31. I have never heard of this town, but I have been interested in rolling along more of Route 66 and seeing whats out there. I would have to agree that Arizona in the summer time isn’t the place to be. This is an interesting looking place and I would love to learn more of the Native American culture. The hotel looks so low key from the outside, but the room looked nice.

  32. Wow – the Sonoran desert seems REALLY cool. I feel like there’s been a growing desire in me to visit the desert in Arizona and you’ve DEFINITELY just confirmed that. That art is amazing – we will go FAR out of our way for interesting art! The inns rooms are beautiful, too.

  33. Andi, I love how you started weaving the story drawing reference from the French movie. That movie is on my list now! (Movie buff here as well 🙂 ) … There’s always some secret benefit of visiting a place during the off-season. Loved the art work as well.

  34. Sounds like a great place to stop for a night or two! I’ll pin this in m RV board for future planning 🙂 Thanks!

  35. I hadn’t heard of Ajo. I love the Sonoran desert and I have wanted to do the Kitt Observatory dinner and stars experience for a long time. The Sonoran Desert Inn sounds like a great place to spend the night, the rooms look great and the tamales are a cherry on top. I need to google javelina, I’m shocked a coyote would be cautious around any animal, they are so mean!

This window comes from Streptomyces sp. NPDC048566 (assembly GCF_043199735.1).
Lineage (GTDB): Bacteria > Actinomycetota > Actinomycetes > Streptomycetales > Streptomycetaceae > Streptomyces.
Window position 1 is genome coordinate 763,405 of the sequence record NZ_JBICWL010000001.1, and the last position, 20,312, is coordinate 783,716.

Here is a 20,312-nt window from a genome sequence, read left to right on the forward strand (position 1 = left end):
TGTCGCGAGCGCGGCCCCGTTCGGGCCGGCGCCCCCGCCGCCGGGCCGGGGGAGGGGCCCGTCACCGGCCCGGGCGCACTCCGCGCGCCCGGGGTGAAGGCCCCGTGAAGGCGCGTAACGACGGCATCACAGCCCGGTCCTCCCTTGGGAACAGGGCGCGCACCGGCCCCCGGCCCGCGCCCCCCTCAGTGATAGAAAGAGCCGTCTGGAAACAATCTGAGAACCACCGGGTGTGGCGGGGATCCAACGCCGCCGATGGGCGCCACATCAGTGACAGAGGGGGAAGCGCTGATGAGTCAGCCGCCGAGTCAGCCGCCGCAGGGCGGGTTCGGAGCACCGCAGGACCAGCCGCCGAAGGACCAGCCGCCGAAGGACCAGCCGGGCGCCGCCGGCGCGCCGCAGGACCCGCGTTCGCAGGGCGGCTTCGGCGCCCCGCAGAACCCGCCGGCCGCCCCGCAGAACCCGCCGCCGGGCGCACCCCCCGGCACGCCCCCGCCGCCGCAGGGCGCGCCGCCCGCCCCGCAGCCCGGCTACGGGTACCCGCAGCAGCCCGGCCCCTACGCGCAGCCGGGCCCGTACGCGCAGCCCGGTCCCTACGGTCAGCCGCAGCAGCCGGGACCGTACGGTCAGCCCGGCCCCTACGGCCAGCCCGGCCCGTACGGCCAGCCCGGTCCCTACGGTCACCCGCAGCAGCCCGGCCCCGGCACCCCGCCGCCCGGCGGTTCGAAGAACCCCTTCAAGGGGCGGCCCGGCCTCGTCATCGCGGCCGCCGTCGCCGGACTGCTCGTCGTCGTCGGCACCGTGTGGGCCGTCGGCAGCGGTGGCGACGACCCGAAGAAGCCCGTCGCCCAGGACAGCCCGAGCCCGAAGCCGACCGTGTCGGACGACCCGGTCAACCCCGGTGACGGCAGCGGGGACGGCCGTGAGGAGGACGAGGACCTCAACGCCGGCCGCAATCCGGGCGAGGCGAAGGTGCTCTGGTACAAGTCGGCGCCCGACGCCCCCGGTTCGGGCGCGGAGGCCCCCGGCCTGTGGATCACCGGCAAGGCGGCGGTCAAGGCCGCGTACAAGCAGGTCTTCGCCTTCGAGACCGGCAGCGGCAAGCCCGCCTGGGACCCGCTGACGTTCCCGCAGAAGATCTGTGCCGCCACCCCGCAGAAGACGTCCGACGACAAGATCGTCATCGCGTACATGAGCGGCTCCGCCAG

1. @Sherianne, the javelinas look like small wild boars. I don’t think the coyote would be scared of one, but with a whole squadron like that, it seemed to be a little more cautious! My hubby is going to do the weekend star photography session at Kitt and he is like a little kid waiting!

  36. I am obsessed with that street art! It is always amazing to me how much talent people have to create an entire mural, and these are nothing short of incredible! xo – kam